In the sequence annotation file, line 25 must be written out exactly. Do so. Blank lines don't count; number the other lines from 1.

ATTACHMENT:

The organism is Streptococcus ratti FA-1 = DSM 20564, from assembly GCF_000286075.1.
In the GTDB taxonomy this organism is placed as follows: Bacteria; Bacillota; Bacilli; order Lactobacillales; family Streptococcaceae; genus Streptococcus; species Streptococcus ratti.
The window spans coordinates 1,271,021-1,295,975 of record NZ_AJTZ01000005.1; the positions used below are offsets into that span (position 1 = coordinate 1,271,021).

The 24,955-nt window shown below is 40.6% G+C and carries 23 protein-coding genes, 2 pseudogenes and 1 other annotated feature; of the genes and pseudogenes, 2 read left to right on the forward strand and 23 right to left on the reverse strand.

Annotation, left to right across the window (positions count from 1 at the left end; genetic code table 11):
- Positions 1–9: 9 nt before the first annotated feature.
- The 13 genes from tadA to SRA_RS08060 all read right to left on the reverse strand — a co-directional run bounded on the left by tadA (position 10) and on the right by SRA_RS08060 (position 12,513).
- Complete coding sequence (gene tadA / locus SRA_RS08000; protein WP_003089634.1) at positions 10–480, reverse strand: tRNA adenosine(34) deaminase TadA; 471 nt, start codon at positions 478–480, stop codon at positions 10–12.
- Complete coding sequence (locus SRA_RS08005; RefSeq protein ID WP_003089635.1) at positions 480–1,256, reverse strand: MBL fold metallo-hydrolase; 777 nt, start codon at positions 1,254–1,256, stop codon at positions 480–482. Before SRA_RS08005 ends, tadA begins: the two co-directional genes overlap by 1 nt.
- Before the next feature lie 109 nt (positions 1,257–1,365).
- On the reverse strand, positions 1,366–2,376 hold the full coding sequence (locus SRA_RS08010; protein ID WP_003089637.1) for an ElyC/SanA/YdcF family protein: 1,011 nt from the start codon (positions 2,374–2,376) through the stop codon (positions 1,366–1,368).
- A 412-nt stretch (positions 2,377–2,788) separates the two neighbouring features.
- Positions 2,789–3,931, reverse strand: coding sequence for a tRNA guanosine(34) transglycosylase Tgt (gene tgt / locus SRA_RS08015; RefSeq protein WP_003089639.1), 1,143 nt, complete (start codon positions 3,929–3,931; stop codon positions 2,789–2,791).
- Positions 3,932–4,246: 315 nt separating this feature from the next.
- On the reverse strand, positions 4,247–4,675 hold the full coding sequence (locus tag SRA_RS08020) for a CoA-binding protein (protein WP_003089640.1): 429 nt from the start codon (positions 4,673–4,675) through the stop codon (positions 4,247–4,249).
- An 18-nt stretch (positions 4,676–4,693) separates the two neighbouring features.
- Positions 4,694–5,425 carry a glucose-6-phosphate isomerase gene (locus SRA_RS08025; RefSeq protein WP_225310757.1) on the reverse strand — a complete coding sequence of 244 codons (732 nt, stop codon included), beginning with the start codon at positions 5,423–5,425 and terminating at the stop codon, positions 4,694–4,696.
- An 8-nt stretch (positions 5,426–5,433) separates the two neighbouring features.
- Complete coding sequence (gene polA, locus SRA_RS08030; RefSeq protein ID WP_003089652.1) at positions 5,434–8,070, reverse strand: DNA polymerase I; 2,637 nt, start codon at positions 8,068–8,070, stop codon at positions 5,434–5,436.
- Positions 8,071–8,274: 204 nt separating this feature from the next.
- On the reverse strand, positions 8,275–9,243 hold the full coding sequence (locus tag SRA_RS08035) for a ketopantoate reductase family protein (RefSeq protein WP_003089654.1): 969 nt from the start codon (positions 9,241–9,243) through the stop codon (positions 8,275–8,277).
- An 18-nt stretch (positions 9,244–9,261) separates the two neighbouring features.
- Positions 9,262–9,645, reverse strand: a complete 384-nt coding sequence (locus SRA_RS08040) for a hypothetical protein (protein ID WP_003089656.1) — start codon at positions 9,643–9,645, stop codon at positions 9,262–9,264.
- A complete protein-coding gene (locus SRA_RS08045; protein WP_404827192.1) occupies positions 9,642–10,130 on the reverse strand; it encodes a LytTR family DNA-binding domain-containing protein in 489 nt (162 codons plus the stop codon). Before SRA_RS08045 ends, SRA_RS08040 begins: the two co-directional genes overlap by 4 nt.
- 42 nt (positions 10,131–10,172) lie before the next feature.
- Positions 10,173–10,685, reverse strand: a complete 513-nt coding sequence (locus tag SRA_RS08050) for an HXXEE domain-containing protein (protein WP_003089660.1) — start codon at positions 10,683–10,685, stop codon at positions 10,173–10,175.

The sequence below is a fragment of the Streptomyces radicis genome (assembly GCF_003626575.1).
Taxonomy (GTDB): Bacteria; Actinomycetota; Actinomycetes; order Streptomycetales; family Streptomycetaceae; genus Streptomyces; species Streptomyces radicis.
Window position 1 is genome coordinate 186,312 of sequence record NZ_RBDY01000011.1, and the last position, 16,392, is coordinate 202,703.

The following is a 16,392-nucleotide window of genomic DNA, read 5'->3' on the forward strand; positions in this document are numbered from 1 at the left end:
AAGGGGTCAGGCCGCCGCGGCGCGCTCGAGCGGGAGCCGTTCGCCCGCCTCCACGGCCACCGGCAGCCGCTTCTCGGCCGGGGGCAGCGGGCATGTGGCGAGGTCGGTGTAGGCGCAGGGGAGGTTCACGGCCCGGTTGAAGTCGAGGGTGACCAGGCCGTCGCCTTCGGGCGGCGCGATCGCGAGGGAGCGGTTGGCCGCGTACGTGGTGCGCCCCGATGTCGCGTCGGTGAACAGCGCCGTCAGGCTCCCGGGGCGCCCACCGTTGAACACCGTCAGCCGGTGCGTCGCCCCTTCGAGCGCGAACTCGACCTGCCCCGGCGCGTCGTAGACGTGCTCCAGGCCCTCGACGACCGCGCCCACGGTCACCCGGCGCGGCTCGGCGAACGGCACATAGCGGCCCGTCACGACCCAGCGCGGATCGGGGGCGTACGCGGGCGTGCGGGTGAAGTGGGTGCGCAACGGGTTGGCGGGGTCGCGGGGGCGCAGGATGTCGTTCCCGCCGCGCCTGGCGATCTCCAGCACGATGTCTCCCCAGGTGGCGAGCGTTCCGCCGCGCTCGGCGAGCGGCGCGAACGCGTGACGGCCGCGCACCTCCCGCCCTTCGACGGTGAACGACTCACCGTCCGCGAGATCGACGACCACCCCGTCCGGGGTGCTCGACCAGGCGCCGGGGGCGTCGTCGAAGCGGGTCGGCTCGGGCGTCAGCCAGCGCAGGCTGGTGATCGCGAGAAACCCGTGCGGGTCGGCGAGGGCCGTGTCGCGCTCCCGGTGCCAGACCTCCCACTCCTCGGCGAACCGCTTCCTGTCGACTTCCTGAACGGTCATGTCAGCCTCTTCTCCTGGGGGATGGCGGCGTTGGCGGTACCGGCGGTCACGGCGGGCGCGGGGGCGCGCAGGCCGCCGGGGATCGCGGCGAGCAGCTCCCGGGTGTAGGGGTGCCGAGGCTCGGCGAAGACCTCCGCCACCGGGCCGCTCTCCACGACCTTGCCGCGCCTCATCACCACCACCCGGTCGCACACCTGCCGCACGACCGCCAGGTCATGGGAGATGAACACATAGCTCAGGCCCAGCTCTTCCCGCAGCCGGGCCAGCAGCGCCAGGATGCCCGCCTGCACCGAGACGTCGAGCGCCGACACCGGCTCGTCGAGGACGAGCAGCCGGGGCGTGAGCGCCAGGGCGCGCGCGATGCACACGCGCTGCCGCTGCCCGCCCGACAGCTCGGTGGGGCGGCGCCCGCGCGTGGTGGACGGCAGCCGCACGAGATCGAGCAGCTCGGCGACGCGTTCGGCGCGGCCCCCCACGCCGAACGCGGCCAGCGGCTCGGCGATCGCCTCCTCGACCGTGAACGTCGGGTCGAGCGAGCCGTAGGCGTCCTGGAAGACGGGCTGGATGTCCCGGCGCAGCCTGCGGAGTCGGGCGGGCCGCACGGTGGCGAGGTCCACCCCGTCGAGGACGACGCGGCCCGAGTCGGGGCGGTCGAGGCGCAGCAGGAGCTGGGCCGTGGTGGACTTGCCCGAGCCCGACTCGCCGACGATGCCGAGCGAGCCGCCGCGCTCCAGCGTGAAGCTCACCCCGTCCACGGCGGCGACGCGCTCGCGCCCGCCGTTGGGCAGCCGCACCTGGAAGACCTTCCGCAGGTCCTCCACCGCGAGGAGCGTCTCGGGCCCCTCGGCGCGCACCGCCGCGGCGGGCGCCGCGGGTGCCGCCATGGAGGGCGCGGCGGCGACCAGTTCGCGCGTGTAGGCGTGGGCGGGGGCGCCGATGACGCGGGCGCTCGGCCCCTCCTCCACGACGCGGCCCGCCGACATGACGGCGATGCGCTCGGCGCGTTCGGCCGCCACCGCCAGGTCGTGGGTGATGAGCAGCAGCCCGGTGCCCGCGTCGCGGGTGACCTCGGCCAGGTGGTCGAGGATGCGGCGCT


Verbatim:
- 42 nt (positions 10,131–10,172) lie before the next feature.